She Bop

It Didn't Start with Babes in Toyland: A Short and Eccentric History of Women in Local Music, 1931-Present

CP:Where else in Minneapolis did you perform?

Andrews: It was just at the Orpheum Theater, but when we were children we performed at benefits around town. Professionally, we didn't have any other jobs in Minneapolis.

CP:So did you enjoy being on the road?

Andrews: That's what you did during that time. We just worked in the business because you had to get a job. Those were bad times financially in this country. But we loved it and our mother and father were with us. My mother did the cooking so we didn't have to worry about that, and Dad drove us from engagement to engagement. Doesn't it sound exciting?

CP:Very. Did you ever come back?

Andrews: Periodically, when we were out of work, we'd come back to Minneapolis. And we'd stay in Mound for a while. As kids we loved it out there, swimming in Lake Minnetonka. When you're starving, the best thing to do is go swimming! But when we became very well known, then we were always on the road.

1938: WCCO Radio hires high school junior Jeanne Arland Peterson (see p.17) to sing and play piano on the air. She keeps this after-school job for 22 years. Peterson later instills in her children a love of music, producing a family of professionals: Ricky, Patty, Billy, and "St. Paul" work in various capacities with artists including Prince, Donny Osmond, Steve Miller, and David Sanborn.

City Pages:How does a high school student land a job in radio?

Jeanne Arland Peterson: I started singing with a band my brother played with at age 15. We used to do remote radio broadcasts and 'CCO heard me. That's how I got the job. I went over there and started singing on some of the early shows with quartets and trios. And then I got my own show with Bob DeHaven—Breakfast with Bob at quarter to nine in the morning for many years. That was my second home. We got to be well acquainted with the singers and musicians and emcees. It was always fun to go down there.

CP:You became an organist for the Twins later on.

Peterson: My husband was the first organist for the Twins, and he died in '69 on opening day. They found someone to replace him for a few days, and then I did it for three years. My kids were little, so I'd bring them up there with me. It was a good time. I was in the same room as Bob Casey, the field announcer.

CP:Were you a baseball fan?

Peterson: Absolutely, and it was at the old [stadium] where they played outdoors, the way baseball should be.

1940s: Las Hermanas Rangel (the Rangel Sisters) start out performing Mexican ballads on St. Paul's West Side—though by the end of the decade, they've switched to Caribbean music (mambos and cha-chas), which is more popular with the local Latino community. Over the years, the sisters perform together in various incarnations: Los Rumbaleros, Las Sieta Notas, and with their brother in the Kiko Rangel Band.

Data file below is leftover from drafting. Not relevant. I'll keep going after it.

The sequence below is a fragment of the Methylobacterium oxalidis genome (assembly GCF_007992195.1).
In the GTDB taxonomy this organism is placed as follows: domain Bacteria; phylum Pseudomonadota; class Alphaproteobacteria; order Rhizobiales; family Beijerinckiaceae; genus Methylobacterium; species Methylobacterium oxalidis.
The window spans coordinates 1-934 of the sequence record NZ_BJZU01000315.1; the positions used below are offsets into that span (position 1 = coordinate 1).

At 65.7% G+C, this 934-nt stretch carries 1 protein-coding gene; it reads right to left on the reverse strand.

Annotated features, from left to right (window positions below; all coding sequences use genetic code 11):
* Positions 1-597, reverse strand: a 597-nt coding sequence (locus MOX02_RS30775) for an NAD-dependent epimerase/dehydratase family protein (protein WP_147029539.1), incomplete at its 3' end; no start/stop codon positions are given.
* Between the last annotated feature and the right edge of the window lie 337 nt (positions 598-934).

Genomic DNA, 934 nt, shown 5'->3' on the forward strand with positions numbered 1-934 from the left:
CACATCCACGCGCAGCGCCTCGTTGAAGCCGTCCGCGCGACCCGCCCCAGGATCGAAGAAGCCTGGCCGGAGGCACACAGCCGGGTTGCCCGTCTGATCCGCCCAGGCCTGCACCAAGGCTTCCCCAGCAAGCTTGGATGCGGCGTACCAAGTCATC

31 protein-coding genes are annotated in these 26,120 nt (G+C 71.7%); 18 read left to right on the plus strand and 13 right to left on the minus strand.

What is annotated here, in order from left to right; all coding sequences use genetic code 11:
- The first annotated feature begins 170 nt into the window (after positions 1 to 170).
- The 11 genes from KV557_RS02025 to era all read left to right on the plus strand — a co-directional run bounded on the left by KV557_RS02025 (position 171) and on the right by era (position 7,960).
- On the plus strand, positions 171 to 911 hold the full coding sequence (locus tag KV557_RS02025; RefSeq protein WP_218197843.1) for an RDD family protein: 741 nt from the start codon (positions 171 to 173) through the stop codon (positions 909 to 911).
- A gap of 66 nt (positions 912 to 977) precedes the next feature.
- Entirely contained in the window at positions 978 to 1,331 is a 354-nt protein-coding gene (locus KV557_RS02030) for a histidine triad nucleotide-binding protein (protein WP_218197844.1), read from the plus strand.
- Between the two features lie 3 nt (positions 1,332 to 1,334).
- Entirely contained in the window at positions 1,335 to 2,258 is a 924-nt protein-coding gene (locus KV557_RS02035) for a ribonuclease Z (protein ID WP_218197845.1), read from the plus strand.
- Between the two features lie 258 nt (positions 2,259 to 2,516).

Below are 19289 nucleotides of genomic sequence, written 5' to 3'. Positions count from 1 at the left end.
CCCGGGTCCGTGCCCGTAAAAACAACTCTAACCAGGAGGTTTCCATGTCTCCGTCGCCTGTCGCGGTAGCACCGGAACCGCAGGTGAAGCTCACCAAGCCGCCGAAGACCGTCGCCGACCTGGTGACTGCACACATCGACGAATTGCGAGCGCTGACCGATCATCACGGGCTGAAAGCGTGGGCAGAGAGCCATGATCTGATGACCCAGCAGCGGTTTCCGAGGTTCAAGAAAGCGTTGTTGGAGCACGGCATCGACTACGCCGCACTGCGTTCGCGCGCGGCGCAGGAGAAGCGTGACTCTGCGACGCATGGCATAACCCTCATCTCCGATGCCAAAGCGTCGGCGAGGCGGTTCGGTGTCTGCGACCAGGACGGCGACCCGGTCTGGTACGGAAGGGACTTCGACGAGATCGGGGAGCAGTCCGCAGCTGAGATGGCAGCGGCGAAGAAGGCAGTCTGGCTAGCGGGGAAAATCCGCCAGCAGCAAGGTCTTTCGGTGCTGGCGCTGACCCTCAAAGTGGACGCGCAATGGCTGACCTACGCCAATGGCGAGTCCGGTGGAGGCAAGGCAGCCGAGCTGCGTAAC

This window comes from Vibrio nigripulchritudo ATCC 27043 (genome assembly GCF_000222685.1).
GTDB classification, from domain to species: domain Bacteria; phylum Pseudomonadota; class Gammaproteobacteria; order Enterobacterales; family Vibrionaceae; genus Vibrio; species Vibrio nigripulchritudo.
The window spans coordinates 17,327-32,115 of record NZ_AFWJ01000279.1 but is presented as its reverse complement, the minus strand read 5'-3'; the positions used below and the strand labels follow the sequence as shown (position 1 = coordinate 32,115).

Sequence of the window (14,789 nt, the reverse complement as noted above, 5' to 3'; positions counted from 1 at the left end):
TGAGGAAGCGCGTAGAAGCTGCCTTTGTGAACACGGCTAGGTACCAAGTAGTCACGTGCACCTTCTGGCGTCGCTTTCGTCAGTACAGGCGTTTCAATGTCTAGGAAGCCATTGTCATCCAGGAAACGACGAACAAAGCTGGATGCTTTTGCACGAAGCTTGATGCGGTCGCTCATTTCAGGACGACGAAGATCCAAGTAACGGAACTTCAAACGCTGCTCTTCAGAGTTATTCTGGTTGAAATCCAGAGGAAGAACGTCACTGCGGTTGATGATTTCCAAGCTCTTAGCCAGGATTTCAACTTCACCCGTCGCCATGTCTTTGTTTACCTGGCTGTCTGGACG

1948: More than 40 years' worth of Frances Densmore's Native American recordings (about 2,400 of them, in all) are transferred from wax cylinders to discs. The 81-year-old Red Wing ethnomusicologist supervises the process. She began the collection in 1906 after buying an Edison recording machine with a $150 grant from the Smithsonian Institution. A pioneer in music archiving, Densmore recorded the songs of dozens of tribes, and conducted in-depth studies on the music of the Chippewas.

1950: Lois Best Herman plays Hammond organ in the Jules Herman Orchestra, the house band at St. Paul's Prom Ballroom. She and her husband met in the Lawrence Welk Orchestra, where Jules played trumpet and Lois was the group's first "Champagne Lady." Soon afterward they left, however, because Welk didn't think his female showpiece should be married. The couple plays at the Prom for the next 35 years.

1956: Ardis Wells and the Rhythm Ranch Gals, quite possibly the first all-girl western band in the country, begin playing regularly at the Flame Bar. Nicknamed "The Yodeling Sweetheart," Wells comes from a family of performers and has spent years following circuses. She has also made a name for herself as a trapeze artist and wrestler in St. Paul. The singer/guitarist's group includes accordionist Jan North, banjo player Fern Dale, and bassist Patti Williams. Years later, when the group's lineup changes and men join the ensemble, they're renamed the Rhythm Ranch Pals.

1960s: Breaking down racial barriers, Ermine Hall Allen becomes the first black singer to perform with the St. Paul Civic Opera. At a mere 4'9", the contralto is quickly dubbed "the vest-pocket Marian Anderson." Allen is also known for her a cappella renditions of African American spirituals.

1969: North Minneapolis jazz singer Shirley Witherspoon begins a one-year stint with the Duke Ellington Orchestra. Her very first gig with Ellington is Richard Nixon's inaugural ball. Though Witherspoon would move to California (and later Baltimore), she continues to return to Minneapolis periodically. Throughout the '80s and '90s, she has a successful local career, performing solo club shows as well as theatrical tributes to Billie Holiday and Bessie Smith.

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